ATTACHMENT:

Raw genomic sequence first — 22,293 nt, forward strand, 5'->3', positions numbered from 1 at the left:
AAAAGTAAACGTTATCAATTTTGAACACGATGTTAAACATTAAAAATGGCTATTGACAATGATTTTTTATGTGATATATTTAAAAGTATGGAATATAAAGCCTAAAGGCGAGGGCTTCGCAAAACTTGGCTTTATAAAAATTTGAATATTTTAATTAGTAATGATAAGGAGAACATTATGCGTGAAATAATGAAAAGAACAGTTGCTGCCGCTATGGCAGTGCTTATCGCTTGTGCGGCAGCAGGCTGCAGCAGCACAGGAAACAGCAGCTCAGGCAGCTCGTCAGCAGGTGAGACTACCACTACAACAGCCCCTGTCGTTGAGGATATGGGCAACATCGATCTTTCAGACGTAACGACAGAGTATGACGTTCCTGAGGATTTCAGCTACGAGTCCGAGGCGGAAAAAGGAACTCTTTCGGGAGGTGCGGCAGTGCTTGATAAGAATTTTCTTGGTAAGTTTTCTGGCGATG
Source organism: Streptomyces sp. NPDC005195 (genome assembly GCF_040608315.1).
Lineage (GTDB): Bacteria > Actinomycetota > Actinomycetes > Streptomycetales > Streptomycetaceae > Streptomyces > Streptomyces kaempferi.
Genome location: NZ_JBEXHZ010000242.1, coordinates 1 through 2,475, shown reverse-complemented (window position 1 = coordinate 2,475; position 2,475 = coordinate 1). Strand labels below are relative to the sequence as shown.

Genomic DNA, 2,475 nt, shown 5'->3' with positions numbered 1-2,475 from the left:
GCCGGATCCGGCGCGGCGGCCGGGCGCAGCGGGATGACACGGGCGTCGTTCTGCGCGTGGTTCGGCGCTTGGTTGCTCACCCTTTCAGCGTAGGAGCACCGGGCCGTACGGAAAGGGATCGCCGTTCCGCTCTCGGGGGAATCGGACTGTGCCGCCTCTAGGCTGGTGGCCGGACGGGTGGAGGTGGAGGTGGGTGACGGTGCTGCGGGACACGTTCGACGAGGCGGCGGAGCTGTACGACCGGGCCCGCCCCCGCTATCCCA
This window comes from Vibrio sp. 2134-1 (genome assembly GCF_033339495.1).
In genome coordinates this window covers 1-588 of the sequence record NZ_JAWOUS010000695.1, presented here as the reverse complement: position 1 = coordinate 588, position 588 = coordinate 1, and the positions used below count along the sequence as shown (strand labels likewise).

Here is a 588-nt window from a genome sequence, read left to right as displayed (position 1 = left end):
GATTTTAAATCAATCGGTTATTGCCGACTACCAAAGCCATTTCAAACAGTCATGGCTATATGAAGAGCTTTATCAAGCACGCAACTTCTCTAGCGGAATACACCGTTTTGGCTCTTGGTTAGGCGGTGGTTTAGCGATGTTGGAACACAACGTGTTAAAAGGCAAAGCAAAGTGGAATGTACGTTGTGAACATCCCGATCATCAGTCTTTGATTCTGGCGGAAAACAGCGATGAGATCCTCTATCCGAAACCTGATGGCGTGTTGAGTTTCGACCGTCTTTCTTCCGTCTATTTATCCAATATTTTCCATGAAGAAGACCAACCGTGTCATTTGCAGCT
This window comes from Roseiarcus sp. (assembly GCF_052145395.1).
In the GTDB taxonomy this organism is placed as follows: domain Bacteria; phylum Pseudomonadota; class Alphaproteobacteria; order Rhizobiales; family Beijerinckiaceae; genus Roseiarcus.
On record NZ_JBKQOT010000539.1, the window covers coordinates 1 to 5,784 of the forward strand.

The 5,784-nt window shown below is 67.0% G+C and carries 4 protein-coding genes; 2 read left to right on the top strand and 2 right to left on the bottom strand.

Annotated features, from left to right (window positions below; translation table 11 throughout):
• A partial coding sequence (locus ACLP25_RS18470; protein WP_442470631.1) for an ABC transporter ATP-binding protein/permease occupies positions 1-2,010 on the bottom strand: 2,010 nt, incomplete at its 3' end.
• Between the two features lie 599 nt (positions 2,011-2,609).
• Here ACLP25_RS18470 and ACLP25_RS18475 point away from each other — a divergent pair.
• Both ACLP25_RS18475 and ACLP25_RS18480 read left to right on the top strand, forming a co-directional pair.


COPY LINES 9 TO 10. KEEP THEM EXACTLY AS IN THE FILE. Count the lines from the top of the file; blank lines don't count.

In genome coordinates this window covers 1-588 of the sequence record NZ_JAWOUS010000695.1, presented here as the reverse complement: position 1 = coordinate 588, position 588 = coordinate 1, and the positions used below count along the sequence as shown (strand labels likewise).

Here is a 588-nt window from a genome sequence, read left to right as displayed (position 1 = left end):